In order to quickly and accurately appraise the vehicle driver of the attainment of the maximum speed for which the device 1 has been set, I provide a unique, resilient stop mechanism in the form of flexible detent fingers 50 and 51 attached to the outside of spring housing 30 by a lock ring 52 as is shown in FIGS. 2 and 3. As long as the vehicle is being driven below the maximum speed setting of device 1, chain 22 will be slack and spring 34, coupling 40 and tubular sleeve 44 will be disposed rearwardly within sleeve housing 30 in the position shown in FIG. 2. Inwardly turned locking lugs 5.3 and 54 at the forward end of resilient fingers 50 and 51 will be in contact with the outer extremities of tubular sleeve 44 and coupling 40 in locking engagement therewith. When accelerator pedal 12 is depressed to the maximum speed position shown in solid lines in FIG. 1, chain 22 will become taut, and the restraining force exerted by lugs 53 and 54 on coupling 40 and tubular sleeve 44 through chain 22 as pedal 12 is further depressed will be of sutficient magnitude to clearly alert the driver to the fact that he is exceeding the maximum speed setting of control device 1. As the speed of the vehicle is increased beyond the maximum speed setting by depressing foot pedal 12 beyond the solid line position shown in FIG. 1, chain 22 will act against the substantial restraining influence of spring 34 and lugs 53 and 54 to pull tubular sleeve 44 and spring 34 therewith to the left into the outwardly extended position shown in FIG. 3. Resilient fingers 50 and 51 will be biased outwardly to the position shown in FIG. 3 as coupling 40 and tubular sleeve 44 are pulled to the left by chain 22. When tube 44 is pulled outwardly, its inner end 45 will move away from base portion 32 of housing 30 as is indicated in FIG. 3. Sleeve 44 serves the multiple functions of acting as a support for threaded coupling 40, guiding spring 3 4 during its expansion and contraction, and bearing against lugs 53 and 54 to bias them outwardly in response to the movement of accelerator pedal 12 beyond the maximum speed setting. After sleeve 44 has passed outwardly beyond resilient fingers 50 and 51, spring 34 will continue to resist the further movement of chain 22 to the left as indicated by the directional arrow, the restraining force of spring 3 4 being great enough to require a larger-than-normal downward force by the operator on foot pedal 12, thus reminding the driver that he is still exceeding the maximum speed setting of device 1.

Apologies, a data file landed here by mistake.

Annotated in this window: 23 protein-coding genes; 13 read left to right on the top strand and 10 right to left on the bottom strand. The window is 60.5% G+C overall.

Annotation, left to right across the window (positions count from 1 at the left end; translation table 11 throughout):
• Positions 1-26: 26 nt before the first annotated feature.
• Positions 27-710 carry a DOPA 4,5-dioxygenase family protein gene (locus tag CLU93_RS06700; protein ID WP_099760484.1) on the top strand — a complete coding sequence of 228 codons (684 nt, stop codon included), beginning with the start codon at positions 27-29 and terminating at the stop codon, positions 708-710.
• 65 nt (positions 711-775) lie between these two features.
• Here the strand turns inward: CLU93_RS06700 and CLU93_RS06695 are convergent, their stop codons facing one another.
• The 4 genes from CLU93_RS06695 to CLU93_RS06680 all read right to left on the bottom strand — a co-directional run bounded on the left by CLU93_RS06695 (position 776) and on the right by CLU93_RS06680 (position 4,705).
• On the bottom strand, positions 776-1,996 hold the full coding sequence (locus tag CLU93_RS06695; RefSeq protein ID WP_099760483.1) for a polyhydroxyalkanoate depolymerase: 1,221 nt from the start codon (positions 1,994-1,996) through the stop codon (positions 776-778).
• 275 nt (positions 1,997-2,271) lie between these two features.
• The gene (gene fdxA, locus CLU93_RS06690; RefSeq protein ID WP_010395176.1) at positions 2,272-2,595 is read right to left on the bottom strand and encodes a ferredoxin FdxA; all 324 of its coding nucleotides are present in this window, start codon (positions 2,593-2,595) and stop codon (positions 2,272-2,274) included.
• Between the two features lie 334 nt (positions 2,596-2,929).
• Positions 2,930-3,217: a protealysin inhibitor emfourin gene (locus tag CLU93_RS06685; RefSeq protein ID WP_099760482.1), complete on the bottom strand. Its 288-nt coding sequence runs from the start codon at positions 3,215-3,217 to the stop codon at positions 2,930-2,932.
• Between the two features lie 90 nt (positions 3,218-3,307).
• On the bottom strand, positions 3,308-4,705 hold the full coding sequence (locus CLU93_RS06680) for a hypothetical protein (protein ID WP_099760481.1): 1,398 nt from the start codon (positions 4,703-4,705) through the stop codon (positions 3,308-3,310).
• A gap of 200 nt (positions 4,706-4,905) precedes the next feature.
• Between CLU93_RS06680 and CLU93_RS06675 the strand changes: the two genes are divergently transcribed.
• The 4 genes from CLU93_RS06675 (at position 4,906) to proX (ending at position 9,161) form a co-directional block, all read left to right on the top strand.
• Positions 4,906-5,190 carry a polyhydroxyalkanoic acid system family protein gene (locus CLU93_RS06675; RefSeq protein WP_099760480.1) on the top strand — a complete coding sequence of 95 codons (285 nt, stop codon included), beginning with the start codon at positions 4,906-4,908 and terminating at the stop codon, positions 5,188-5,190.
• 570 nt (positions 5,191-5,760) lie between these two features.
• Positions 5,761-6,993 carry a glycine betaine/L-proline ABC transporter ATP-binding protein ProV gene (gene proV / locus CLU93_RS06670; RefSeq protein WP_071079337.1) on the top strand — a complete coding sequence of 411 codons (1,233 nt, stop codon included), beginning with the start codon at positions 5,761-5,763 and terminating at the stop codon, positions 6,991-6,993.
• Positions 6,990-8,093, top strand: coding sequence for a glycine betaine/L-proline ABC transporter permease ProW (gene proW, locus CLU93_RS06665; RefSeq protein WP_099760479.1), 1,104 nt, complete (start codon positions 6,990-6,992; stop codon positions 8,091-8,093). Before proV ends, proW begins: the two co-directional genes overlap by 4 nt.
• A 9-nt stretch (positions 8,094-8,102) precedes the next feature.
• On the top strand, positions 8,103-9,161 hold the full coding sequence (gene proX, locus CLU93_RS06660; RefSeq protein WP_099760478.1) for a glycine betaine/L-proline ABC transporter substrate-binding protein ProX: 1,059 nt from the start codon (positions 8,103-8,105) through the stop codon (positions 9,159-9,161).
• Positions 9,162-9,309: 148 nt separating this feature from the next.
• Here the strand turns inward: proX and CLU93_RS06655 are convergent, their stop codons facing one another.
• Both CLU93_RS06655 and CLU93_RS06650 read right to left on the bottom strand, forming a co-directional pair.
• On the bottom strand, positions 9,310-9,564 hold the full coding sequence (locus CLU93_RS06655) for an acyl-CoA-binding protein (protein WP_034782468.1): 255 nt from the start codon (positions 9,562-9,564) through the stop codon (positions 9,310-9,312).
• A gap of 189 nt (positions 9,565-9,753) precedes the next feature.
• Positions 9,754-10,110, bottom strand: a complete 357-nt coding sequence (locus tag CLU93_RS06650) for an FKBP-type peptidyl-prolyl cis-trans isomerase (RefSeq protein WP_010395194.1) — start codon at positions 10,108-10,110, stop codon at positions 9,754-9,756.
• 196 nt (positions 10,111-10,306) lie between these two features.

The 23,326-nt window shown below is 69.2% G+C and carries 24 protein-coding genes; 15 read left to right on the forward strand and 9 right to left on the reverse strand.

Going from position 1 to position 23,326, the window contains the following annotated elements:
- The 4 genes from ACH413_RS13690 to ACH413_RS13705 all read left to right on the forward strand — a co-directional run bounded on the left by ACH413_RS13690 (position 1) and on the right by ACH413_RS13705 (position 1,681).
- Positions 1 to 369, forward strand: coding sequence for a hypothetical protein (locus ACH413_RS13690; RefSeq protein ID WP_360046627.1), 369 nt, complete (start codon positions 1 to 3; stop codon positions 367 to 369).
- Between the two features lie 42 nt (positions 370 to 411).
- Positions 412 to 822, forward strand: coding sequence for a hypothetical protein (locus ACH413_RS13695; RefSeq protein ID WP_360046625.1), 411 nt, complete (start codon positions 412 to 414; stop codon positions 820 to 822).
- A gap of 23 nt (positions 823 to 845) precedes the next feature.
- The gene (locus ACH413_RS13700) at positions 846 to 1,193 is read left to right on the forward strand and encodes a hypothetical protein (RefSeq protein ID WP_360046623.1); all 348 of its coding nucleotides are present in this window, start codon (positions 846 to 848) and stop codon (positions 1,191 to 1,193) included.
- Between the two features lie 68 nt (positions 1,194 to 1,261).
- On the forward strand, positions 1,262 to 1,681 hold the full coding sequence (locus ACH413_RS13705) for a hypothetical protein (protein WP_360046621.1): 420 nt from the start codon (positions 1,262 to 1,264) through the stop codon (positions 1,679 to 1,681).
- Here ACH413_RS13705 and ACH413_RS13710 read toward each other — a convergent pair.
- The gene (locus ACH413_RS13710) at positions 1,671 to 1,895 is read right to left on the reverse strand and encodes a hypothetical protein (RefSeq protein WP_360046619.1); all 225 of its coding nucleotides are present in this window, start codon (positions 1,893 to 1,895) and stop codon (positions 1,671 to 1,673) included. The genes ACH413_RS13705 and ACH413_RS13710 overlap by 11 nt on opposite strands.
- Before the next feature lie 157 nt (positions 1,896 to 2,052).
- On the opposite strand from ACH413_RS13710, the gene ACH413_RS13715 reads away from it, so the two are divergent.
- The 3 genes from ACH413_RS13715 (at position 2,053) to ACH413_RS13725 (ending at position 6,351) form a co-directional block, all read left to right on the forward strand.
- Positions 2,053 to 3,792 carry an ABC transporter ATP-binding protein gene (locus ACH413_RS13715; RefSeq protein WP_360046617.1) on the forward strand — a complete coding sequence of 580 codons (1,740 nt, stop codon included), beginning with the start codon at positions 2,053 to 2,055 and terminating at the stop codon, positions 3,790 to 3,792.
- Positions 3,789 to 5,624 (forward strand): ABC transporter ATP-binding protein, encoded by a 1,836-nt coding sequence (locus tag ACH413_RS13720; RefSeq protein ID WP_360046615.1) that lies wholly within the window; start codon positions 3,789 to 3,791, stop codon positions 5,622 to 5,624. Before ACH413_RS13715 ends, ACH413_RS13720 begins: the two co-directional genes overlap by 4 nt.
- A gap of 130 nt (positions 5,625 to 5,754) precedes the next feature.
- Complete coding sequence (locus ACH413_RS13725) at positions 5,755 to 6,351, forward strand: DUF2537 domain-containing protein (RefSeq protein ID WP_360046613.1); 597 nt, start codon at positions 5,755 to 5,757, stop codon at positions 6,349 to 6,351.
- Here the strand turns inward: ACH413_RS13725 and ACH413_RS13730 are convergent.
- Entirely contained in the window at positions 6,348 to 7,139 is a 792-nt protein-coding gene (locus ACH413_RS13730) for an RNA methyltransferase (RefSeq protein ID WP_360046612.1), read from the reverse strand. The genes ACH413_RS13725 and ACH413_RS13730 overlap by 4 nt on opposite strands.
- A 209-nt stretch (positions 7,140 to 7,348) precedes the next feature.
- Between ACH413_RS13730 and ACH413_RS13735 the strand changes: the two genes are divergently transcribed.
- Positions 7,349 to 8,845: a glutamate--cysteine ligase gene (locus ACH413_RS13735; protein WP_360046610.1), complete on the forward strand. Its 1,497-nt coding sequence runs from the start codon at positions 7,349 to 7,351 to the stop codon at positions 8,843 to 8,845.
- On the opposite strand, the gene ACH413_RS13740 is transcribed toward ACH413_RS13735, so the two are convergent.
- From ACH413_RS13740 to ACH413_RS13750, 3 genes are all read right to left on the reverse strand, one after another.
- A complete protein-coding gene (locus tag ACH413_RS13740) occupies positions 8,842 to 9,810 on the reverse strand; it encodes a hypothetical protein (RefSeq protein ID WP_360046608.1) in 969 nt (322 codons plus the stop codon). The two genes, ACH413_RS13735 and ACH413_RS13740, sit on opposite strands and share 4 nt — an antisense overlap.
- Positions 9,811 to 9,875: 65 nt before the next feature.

The operation of my improved speed control device will be readily apparent from the foregoing description. By a simple adjustment of readily accessible knob 26, the driver can set my speed controller for any highway speed at which he desires to drive. The slack in chain 22 will permit accelerator pedal 12 to be operated in the normal manner at any speed below the maximum setting. When pedal 12 is depressed to the maximum position, chain 22 will become tight and the substantial resistance offered by resilient stop fingers 50 and 51 will permit the driver to rest his foot comfortably on pedal 12 without fear of depressing it and exceeding the speed setting. The driver will thus be able to very comfortably and easily hold pedal 12 against the restraining force offered by resilient fingers 50 and 51 to maintain a desired constant speed over long periods of time. If a higher speed is desired for passing, uphill driving or in an emergeny of any kind, only a minimum increase in foot pressure of approximately two pounds is required on accelerator pedal 12 to overcome resilient stop members 50 and 51 and extend chain 22 against the pressure of spring 34. The minimum number of moving parts within device 1, and the concentric alignment of the several movable elements substantially minimizes the possibility of jamming device 1 with the moving parts in a high or low speed position, and thereby endangering the occupants of the vehicle.

Those skilled in the art will readily appreciate the advantages offered by my unique speed control mechanism. Maintaining a constant speed on freeways and highways will eliminate the need for constantly adjusting the speed of the vehicle by changing the position of the accelerator pedal, and it will substantially improve gasoline mileage as has been demonstrated by the use of the speed control device of this invention. Further economy of operation is obtained by eliminating or substantially discouraging overacceleration at start-ups. Most drivers accelerate too fast from a stop and have to then decelerate or coast down to the speed limit. The minimizing of fluctuations in engine speed will not only save gasoline, it will also greatly reduce wear on the moving parts of the engine as well as on the transmission and differential of any vehicle. Widespread use of my speed control device by highway drivers would also enhance safety on the highways by encouraging all drivers to drive at a substantially constant speed at or near the speed limit, thereby lessening the need for extensive passing of other vehicles which is a main cause of highway accidents today.

The particular embodiments of my improved speed controller which I have shown and described are intended to be illustrative only. I contemplate that various changes may be made in the size, shape and relationship of the various parts without departing from the spirit and scope of my invention as defined by the following claims.